Transferrin saturation—is calculated from serum iron and either TIBC or transferrin measurements. Typically, transferrin is 30% saturated with iron.5 Transferrin saturation rises in iron overload and falls in iron deficiency, but does not quantitatively reflect iron stores.1 A rise in serum iron due to dietary iron intake can cause raised transferrin saturation.
Interpretation of iron studies can be challenging because the difficulties listed above affect almost all markers of iron status. Nevertheless, iron studies play an important role in clinical assessment (table 1⇓). Reference intervals are quoted; however, these can vary by laboratory and must be confirmed locally.
Testing for iron overload (increased total body iron stores with or without organ dysfunction) can be triggered by clinical features such as those listed in box 1. Primary iron overload includes inherited mutations in iron regulatory genes (causing iron loading syndromes such as haemochromatosis). Secondary iron overload is associated with other conditions or iatrogenic factors (box 2).
Box 2: Causes of iron overload6
Inherited mutations in iron regulatory genes (eg, haemochromatosis)
Secondary to other conditions/iatrogenic factors
Repeated blood transfusion (eg, beta thalassaemia, sickle cell anaemia)
Iron loading anaemias (eg, beta thalassaemia, sideroblastic anaemias, chronic haemolytic anaemia, aplastic anaemia)
Iron and iron containing supplements (enteral and parenteral)
Porphyria cutanea tarda (hepatic iron accumulation)
Hereditary haemochromatosis (an autosomal recessive genetic condition caused by mutation of the HFE gene) is the most common inherited cause of iron overload. Homozygosity for the C282Y polymorphism affects 1 in 200 people of northern European descent and accounts for more than 80% of clinically recognised cases. Clinical penetrance varies widely (1%-28% of C282Y homozygotes in population studies).7 In an unselected population, raised serum ferritin (>200 μg/L for premenopausal women or >300 μg/L for men and postmenopausal women) and transferrin saturation >50% diagnosed C282Y homozygosity with a sensitivity of 90% in men and 75% in women.8 An approach to hyperferritinaemia has previously been discussed.6
Specialist techniques for assessing iron overload include liver biopsy, magnetic resonance imaging, and superconducting quantum interference device susceptometry, a non-invasive technique that measures the amount of in vivo magnetisation caused by hepatic iron.1 Indications for these tests can include marked hyperferritinaemia (>1000 μg/L) or further assessment when the diagnosis of iron overload is in doubt. They are not widely available and are usually requested by specialists.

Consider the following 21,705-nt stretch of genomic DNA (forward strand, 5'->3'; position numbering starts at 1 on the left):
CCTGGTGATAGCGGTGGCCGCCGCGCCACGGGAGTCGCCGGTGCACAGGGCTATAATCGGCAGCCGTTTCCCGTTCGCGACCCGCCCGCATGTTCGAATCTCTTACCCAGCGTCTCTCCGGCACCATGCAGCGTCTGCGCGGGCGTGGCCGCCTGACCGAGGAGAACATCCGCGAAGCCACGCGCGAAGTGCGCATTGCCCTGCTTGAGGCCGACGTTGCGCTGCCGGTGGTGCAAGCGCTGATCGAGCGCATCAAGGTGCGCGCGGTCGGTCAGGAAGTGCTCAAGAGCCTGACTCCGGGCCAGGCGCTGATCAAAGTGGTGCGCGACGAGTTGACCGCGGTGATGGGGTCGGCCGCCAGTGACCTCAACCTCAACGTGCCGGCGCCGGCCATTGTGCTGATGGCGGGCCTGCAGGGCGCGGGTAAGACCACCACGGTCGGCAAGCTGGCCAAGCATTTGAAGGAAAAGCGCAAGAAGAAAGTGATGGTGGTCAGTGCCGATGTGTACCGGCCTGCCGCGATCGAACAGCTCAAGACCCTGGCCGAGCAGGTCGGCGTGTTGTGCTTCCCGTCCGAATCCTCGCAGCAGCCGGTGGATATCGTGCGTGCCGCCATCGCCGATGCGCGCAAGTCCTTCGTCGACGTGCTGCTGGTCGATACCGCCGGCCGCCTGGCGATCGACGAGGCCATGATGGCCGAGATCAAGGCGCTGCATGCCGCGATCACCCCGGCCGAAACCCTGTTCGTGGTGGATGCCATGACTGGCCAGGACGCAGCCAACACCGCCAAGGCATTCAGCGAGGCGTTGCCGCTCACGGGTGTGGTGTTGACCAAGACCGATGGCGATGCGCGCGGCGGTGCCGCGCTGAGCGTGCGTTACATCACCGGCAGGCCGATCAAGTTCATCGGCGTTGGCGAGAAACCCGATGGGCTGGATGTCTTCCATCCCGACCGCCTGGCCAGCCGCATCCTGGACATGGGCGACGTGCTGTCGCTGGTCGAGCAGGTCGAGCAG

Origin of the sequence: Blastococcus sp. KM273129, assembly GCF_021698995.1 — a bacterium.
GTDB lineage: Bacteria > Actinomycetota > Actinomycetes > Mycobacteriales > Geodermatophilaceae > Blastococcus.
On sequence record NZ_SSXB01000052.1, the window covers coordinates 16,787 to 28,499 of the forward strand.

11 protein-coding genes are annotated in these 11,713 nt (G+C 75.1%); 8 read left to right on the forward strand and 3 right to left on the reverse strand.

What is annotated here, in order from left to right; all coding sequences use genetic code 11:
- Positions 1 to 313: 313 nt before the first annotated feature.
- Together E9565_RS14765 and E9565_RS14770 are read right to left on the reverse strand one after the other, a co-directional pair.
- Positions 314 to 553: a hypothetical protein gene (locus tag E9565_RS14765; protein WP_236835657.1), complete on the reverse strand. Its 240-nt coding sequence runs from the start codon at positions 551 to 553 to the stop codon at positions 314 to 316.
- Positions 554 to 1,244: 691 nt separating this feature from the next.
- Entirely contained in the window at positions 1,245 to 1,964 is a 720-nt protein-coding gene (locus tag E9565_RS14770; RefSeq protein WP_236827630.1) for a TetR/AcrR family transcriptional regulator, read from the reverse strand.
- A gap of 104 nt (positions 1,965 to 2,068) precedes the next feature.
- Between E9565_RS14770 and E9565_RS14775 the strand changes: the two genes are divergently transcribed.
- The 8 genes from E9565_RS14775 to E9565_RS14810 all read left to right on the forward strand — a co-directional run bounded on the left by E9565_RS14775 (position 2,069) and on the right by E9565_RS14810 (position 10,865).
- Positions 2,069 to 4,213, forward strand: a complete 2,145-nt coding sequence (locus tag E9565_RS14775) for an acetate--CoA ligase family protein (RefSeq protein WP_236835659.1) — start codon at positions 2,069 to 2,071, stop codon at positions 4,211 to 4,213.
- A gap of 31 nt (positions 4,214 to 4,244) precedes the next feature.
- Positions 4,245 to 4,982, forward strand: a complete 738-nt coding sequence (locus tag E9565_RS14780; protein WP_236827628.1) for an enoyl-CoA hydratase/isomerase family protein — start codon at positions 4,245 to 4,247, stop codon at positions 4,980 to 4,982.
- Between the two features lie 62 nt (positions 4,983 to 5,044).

Tips on requests and interpretation
Request serum ferritin and transferrin saturation together to assess for iron overload, alongside haemoglobin to identify anaemia and aid treatment decisions (eg, venesection).
If elevated transferrin saturation is the only biochemical abnormality or the result is borderline, repeat the test on a fasting sample to eliminate a rise caused by dietary iron.
If transferrin saturation is persistently raised, offer HFE gene analysis with pre-test counselling.
In C282Y homozygotes, transferrin saturation is the first biochemical parameter to rise. Serum ferritin might be normal in the early stages of the disease, however some patients later develop clinically significant iron overload7 (organ dysfunction with or without symptoms). Annual monitoring of serum ferritin is proposed in established guidelines.1 In the absence of local defined protocols, consider referral for further assessment if hyperferritinaemia develops or ferritin is progressively rising.
Ingestion of therapeutic iron (including iron containing multivitamins) can raise transferrin saturation to levels reaching 100%,5 and based on our clinical experience we recommend waiting four weeks after cessation of treatment before requesting serum iron, transferrin/TIBC, and transferrin saturation.
High iron, transferrin, transferrin saturation, and serum ferritin can be seen in acute hepatic injury due to leakage of intracellular contents, and can incorrectly give the impression of iron overload.5
Investigating iron deficiency
Biochemical definitions are listed in box 3.9. Low serum ferritin (<15 μg/L) provides absolute evidence of iron deficiency.10
Box 3: World Health Organization definitions of iron deficiency (2001)9
Ferritin <15 μg/L
OR transferrin saturation <16%
OR haemoglobin increase of 1 g/dL after two months of iron supplementation (values vary with ethnicity and pregnancy)
Anaemia is defined as haemoglobin <120 g/L in women and <130 g/L in men (15 years of age and above).
Iron deficiency can result from inadequate intake of iron, inadequate absorption or loss (through bleeding, whether frank or occult), or a combination of both. Prevalence varies by region and is often estimated using anaemia as an indirect indicator.9 It is quoted as 4.5%-18% in US based population studies.2
A fourth form of iron deficiency is functional. In such patients there are sufficient iron stores but they are inadequately utilised. Functional iron deficiency can occur in patients with acute and chronic infectious, inflammatory, or malignant conditions.11 Inflammatory cytokines increase the synthesis of hepcidin protein, which regulates iron. Hepcidin decreases iron absorption from the gastrointestinal tract and impedes mobilisation of iron from macrophages and hepatocytes.12 In certain patients—eg, those with chronic kidney disease, ferritin below the reference interval indicates deficient iron stores; however normal or high values cannot exclude functional iron deficiency. A retrospective study of more than 20 000 patient results found that serum ferritin rises, and transferrin and serum iron fall in patients with C reactive protein above 10 mg/L.13